New York Congressman Charlie Rangel can’t decide which religious teachers to invoke, and he keeps waffling about whether he actually knows what they would say, but it’s pretty clear to him that whatever the faith, they would be totally opposed to any politics other than Mr. Rangel’s. That’s a pretty arrogant claim, especially for someone who refuses to be pinned down about the specific response he believes would be offered.

To be sure, invoking religious teachers and traditions to build support for political positions is not unusual, and certainly not the unique domain of either political party. And while it would be especially easy to attack the use of such Church-State entanglement by a liberal Democrat, especially one with his own sketchy past in terms of personal ethics, that too is not the real concern with Rangel’s recent pronouncements. After all, people of faith should and will look to their chosen faiths and traditions for guidance on the biggest challenges they face personally and communally – that is the role of deeply held and well-integrated convictions. And if the use of faith teachings were limited to those without moral and ethical failings, they would never be used at all.

The problem with Rangel’s use of faith in this case lies in its divisive and sanctimonious presumptions.

There is little doubt about biblical concern with those who are most vulnerable. Mountains of proof texts can be brought, from both the Hebrew Bible and the New Testament, to demonstrate the obligation to care for those most in need. But Mr. Rangel’s implicit claim that only those who side with him politically are sensitive to those teachings is outrageous.

It’s very easy to assume that those who support any cuts to Medicare and Social Security don’t care about the most vulnerable, and it makes great political fodder in some camps. It’s also not true.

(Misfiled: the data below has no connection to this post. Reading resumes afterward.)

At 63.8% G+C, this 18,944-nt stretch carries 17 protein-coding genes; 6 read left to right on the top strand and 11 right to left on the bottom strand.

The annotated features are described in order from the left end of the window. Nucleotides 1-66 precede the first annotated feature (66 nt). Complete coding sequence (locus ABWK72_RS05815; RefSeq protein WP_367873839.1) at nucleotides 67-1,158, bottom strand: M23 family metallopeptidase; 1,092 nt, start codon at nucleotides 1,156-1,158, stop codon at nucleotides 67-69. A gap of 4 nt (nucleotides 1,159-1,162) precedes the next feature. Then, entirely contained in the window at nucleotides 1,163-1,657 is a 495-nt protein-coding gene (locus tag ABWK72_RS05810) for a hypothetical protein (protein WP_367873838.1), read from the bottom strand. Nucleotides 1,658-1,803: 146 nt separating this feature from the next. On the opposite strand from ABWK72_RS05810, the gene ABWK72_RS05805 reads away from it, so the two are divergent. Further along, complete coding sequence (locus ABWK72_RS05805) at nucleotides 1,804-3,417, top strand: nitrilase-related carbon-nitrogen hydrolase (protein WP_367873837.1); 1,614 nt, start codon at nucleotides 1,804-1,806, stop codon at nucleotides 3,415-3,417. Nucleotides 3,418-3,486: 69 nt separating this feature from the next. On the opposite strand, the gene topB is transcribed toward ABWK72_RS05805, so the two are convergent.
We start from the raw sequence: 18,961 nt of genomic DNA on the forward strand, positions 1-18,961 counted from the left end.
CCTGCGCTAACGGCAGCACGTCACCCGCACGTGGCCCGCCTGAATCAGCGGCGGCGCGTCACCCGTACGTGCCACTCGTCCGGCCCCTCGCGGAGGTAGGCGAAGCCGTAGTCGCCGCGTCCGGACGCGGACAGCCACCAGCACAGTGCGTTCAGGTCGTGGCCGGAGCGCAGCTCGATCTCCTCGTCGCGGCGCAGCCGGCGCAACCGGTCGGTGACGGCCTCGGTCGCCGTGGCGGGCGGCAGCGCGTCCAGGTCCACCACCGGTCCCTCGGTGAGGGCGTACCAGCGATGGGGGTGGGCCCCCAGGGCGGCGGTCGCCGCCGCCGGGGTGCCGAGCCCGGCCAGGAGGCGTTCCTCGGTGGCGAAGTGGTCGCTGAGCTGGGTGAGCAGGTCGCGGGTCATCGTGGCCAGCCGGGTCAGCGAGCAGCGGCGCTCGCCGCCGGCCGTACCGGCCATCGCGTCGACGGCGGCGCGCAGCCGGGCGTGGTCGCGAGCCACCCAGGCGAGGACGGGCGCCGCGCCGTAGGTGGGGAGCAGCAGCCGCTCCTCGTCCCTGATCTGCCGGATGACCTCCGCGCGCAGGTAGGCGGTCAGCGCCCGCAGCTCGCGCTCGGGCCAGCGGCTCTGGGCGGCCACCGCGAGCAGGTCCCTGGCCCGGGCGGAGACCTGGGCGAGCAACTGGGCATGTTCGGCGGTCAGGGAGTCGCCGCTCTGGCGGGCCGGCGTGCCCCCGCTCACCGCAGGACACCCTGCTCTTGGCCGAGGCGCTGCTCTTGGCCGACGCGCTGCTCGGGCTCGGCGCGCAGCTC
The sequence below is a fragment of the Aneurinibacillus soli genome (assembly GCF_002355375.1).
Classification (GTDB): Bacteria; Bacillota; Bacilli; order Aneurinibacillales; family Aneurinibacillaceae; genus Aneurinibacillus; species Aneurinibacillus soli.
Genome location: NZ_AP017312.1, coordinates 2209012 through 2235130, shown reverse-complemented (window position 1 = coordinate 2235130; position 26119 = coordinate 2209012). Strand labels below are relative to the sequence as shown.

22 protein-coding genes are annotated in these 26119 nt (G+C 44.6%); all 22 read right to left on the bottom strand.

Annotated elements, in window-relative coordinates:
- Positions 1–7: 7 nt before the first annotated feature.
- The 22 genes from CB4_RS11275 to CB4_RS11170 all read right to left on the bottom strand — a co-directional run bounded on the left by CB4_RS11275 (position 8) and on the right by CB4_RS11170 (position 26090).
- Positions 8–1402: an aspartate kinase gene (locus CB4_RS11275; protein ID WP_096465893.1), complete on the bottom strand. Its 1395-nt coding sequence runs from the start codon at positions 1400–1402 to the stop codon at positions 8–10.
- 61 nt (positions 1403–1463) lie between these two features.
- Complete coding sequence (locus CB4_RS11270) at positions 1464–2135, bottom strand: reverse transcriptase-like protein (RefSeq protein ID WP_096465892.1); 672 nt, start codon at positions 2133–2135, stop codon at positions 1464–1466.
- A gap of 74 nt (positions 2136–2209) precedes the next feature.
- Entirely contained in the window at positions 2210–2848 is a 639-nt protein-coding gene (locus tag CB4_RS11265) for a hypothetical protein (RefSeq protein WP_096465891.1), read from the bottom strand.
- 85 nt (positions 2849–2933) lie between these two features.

While Rangel may disagree with them, and they may in fact be wrong, those who support such cuts are often motivated by the same things which motivate Mr. Rangel and many others on his side of the aisle, i.e., securing as much benefit to as many people as possible. Where the two sides differ is in their understandings of what is possible and using religion to make it sound otherwise is, forgive the term, bad faith.

Charlie Rangel is right – how a nation spends its money is a moral issue. But like most moral issues, there is a vast difference between easy moralizing, which offers one-sided answers to complex questions, and teaching traditions which always seek to make all people on all sides of whatever the issue more sensitive to others. That sensitivity can translate into any number of different policy conclusions, and presuming otherwise reduces eternal traditions to momentary slogans. I hope that is not what Congressman Rangel intended, and I know it is something we ought not to do.

I welcome Mr. Rangel’s invitation to religious leaders, inviting us to add our voices to the debt and deficit conversations, but not as simple-minded cheerleaders for either side.

Religious wisdom has endured for thousands of years precisely because it has real contributions to make, and that is as true today as it has ever been. The greatest contributions will be, as they have always been, to opening people’s hearts and minds to seeing a bigger and more complex picture, one that puts people ahead of any political ideology.

Much would in fact be gained from including religious teachings in the ongoing debt debate, but only if the inclusion was more than the kind of cherry-picking which Mr. Rangel seems to want.

We would, for example, need to include the wisdom of loving one’s enemy from Christian tradition and the rabbinic approach of always presuming the best about others’ intentions and actions.

Neither of these teachings demands a wishy-washy approach, but their real contribution lies not in “proving” which way is right in terms of what cuts to make, but in making the national debate smarter and more civilized.

I know that’s not the simplistic proof-texting which Rangel wants, but it is a real contribution which people of faith could make as the national debt/deficit debate comes down to the wire.

Rabbi Brad Hirschfield is the author of "You Don’t Have to Be Wrong for Me to Be Right: Finding Faith Without Fanaticism," and president of Clal-The National Jewish Center for Learning and Leadership.